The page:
The Democratic Party Of Georgia said Thursday that around 4,700 vote-by-mail applications they submitted weeks ago are currently unaccounted for in a key Democratic-leaning county, The New York Times first reported.
DeKalb County elections officials “acknowledged the missing applications in a phone conversation this week with Democratic voter protection officials” and promised to alert affected voters, the Times wrote, citing officials familiar with the call.
The chairman of the DeKalb County elections board, Sam Tillman, told the Times: “There is no evidence that there are any missing or lost absentee ballot request forms.”
But, the Times reported, Tillman could only confirm receiving 48 of the 4,700 applications. The Times said affected voters would have to re-request a ballot, and that the state’s deadline to issue absentee ballots to voters is Nov. 2.
Tillman told The Hill that the elections board “is in receipt of a list, provided by the Democratic Party of Georgia, of approximately 4,700 registered voters that the party claims requested absentee ballot forms via a mailer sent out by the party.” He added: “After reviewing the list of names, there is evidence that the county received 48 of those voter absentee ballot request forms. All 48 of those forms have been processed.”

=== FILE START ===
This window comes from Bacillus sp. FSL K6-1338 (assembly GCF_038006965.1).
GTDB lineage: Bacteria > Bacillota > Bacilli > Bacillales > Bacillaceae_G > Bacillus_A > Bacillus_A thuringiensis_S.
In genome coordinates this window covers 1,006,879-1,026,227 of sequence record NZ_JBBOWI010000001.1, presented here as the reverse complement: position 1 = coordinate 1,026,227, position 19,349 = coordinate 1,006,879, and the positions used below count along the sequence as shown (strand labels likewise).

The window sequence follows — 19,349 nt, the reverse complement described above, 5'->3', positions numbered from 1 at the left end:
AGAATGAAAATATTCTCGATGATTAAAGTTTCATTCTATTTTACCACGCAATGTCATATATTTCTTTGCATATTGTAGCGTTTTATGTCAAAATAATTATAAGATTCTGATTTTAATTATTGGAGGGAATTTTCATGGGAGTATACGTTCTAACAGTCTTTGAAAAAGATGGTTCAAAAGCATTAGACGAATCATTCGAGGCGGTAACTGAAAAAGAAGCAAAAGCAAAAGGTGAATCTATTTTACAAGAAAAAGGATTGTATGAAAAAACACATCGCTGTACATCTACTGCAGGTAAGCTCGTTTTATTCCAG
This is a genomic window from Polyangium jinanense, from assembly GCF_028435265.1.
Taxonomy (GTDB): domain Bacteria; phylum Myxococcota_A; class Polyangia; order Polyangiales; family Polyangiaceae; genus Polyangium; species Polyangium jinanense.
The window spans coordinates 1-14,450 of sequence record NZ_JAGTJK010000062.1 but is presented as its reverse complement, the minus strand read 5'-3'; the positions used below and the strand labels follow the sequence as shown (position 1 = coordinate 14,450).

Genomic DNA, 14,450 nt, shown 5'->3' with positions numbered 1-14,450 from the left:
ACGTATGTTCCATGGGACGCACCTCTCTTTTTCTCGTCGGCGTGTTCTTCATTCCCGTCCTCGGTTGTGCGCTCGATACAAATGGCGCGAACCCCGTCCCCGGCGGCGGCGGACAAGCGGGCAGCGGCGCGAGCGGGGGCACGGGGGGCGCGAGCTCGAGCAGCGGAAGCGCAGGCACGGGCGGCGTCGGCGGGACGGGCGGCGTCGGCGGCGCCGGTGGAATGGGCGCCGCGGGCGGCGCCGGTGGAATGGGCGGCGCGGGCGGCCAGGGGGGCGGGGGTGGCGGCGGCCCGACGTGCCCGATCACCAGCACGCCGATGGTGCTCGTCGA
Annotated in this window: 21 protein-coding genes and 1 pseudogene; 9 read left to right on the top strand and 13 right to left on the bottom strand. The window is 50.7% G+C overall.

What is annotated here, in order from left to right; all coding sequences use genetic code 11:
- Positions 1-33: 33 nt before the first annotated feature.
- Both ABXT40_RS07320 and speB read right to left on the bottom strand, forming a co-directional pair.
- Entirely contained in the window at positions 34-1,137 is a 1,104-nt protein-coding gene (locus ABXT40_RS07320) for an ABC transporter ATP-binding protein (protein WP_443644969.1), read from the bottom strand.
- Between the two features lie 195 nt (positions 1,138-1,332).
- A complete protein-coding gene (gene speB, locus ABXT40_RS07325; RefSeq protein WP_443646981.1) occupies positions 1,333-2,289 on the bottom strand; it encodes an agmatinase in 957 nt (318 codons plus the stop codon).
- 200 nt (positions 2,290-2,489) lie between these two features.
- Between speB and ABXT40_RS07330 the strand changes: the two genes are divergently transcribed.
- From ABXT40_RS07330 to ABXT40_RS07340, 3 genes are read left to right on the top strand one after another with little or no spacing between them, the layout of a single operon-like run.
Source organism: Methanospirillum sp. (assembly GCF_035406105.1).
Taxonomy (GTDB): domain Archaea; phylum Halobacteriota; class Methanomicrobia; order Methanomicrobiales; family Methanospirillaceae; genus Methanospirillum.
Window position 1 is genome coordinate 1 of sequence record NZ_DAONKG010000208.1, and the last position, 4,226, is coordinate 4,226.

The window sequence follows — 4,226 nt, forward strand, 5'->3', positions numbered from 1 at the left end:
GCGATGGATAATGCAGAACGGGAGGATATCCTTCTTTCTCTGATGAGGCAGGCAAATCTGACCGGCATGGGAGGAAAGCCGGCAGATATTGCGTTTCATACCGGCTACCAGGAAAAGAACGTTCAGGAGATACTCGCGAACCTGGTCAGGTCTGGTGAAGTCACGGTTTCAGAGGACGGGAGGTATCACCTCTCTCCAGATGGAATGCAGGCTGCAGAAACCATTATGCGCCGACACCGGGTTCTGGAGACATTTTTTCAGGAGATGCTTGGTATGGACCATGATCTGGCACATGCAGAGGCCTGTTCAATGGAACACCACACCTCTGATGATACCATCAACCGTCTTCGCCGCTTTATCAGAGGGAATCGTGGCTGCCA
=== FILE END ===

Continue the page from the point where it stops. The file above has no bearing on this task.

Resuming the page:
“If you requested a mail-in ballot but did not receive your ballot, please vote early, in person,” a tweet from the Georgia Democratic Party read Thursday. “4,700 voters may never receive ballots despite requesting.”
UPDATE: Of the 4,700 ballot requests, the county board has only been able to find 48 of them. While this is unfortunate, our priority is that every eligible vote is cast and counted. If you have not received your ballot please call the voter protection hotline at 1-888-730-5816.
— Georgia Democrat (@GeorgiaDemocrat) October 25, 2018
DeKalb County went for Hillary Clinton 82-17 percent over Donald Trump in 2016, according to the Atlanta Journal-Constitution.
The Democratic candidate for Georgia governor, Stacey Abrams, has accused her Republican opponent, Brian Kemp, of purging, suppressing and scaring potential voters. Kemp, as secretary of state, is both a candidate in the election and the official running it. Kemp’s enforcement of the so-called “exact match” rule has resulted in tens of thousands of Georgians’ voter registrations being put on hold.
On Thursday, a federal judge issued new rules for absentee ballots with allegedly mismatched signatures, relative to voters’ on-record signatures. Instead of rejecting the absentee ballots altogether in the case of mismatches, U.S. District Judge Leigh Martin May ordered Thursday, Georgia is to treat such ballots as provisional and notify voters of the opportunity to correct the issue. The state of Georgia said shortly after the ruling that it would appeal.